28.4. Changing Domain DNS Configuration

28.4.1. Setting DNS Entries for Multi-Homed Servers

Some server machines may support multiple network interface cards (NICs). Multi-homed machines typically have multiple IPs, all assigned to the same hostname. This works fine in IdM most of the time because it listens on all available interfaces, except localhost. For a server to be available through any NIC, edit the DNS zone file and add entries for each IP address. For example:
ipaserver  IN A  192.168.1.100
ipaserver  IN A  192.168.1.101
ipaserver  IN A  192.168.1.102

28.4.2. Setting up Additional Name Servers

The list of configured nameservers in /etc/resolv.conf only contains the IdM server itself when configuration is finished. If the local named service ever crashes, then the IdM server is unable to run and DNS services for the entire domain are no longer available.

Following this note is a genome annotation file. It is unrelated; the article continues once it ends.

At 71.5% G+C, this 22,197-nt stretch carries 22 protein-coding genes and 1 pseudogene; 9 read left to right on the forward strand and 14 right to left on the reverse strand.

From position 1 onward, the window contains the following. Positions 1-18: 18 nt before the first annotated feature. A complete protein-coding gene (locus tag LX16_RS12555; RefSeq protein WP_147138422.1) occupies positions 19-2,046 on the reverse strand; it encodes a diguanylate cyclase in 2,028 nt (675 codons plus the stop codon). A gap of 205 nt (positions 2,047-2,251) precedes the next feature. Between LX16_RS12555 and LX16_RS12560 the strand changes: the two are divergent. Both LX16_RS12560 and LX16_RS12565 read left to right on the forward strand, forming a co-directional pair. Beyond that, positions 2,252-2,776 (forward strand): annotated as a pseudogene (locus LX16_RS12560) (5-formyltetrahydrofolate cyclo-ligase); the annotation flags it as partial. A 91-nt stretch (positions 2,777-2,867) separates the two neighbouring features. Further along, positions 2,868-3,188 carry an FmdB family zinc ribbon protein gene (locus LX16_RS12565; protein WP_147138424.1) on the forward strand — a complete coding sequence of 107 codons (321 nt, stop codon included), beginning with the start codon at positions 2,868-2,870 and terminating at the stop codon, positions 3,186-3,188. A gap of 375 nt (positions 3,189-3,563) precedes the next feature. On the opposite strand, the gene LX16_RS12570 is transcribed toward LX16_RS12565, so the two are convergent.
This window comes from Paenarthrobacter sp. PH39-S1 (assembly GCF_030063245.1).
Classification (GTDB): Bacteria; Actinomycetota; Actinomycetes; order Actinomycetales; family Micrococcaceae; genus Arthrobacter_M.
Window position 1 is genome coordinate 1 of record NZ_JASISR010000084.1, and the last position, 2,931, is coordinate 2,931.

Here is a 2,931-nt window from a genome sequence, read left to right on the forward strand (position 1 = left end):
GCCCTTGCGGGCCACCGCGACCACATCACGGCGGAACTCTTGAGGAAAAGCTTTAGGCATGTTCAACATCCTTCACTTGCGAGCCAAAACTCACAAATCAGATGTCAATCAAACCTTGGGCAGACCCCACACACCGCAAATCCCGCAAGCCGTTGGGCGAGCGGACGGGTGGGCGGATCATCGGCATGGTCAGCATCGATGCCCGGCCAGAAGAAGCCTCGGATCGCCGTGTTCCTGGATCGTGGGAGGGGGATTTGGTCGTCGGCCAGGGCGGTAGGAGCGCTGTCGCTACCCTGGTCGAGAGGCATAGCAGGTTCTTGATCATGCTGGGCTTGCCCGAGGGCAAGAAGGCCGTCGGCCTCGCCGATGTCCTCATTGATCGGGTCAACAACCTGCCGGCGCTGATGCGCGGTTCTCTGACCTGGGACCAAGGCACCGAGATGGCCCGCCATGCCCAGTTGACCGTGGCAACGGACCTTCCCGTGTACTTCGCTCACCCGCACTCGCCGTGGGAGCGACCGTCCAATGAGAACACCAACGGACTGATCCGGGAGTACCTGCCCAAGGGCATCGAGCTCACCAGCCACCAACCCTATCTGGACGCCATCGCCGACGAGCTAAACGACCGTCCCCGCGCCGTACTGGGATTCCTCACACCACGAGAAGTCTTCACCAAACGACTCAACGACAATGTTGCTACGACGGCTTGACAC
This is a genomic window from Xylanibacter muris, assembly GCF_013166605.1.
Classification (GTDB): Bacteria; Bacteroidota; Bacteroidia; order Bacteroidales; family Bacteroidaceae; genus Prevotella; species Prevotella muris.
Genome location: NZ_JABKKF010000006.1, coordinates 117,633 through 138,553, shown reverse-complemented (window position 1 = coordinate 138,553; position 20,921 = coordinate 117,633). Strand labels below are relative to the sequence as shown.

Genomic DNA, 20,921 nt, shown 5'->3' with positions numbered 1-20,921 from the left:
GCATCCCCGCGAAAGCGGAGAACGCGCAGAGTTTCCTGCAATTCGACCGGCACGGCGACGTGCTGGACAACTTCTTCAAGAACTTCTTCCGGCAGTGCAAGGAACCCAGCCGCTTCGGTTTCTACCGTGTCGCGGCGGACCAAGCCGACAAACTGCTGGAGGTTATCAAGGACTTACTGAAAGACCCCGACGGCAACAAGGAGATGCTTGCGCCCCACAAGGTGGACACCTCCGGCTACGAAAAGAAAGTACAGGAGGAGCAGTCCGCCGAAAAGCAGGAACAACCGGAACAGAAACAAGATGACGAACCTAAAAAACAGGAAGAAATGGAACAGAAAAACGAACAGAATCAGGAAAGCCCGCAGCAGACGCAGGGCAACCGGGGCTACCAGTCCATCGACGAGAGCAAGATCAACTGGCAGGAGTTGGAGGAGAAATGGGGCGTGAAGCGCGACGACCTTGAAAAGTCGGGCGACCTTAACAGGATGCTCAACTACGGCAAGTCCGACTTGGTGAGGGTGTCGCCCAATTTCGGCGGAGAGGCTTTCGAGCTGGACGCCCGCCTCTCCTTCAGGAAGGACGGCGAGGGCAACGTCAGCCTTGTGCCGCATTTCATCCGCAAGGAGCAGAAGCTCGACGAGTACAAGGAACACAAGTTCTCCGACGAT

Other DNS servers should be added manually to the IdM server's /etc/resolv.conf file.
[root@server ~]# vim /etc/resolv.conf

search example.com

; the IdM server
nameserver 127.0.0.1

; backup DNS servers
nameserver 198.51.100.0
nameserver 192.0.2.0

Note

A default limit of three servers is set for the /etc/resolv.conf file.
Other information about configuring the /etc/resolv.conf file is given in the resolv.conf manpage.

28.4.3. Changing Load Balancing for IdM Servers and Replicas

As Section 1.3.1, “About IdM Servers and Replicas” touches on, IdM servers and replicas in the domain automatically share the load among instances to maintain performance. The load balancing is defined first by the priority set for the server or replica in its SRV entry, and then by the weight of that instance for servers/replicas with the same priority. Clients contact servers/replicas with the highest priority and then work their way down.
Load balancing is done automatically by servers, replicas, and clients. The configuration used for load balancing can be altered by changing the priority and the weight given to a server or replica.
(All replicas are initially created with the same priority.)
For example, this gives server1 a higher priority than server 2, meaning it will be contacted first:
$ ipa dnsrecord-add server.example.com _ldap._tcp --srv-rec="0 100 389 server1.example.com." 

$ ipa dnsrecord-add server.example.com _ldap._tcp --srv-rec="1 100 389 server2.example.com."
More information about SRV records is in RFC 2782.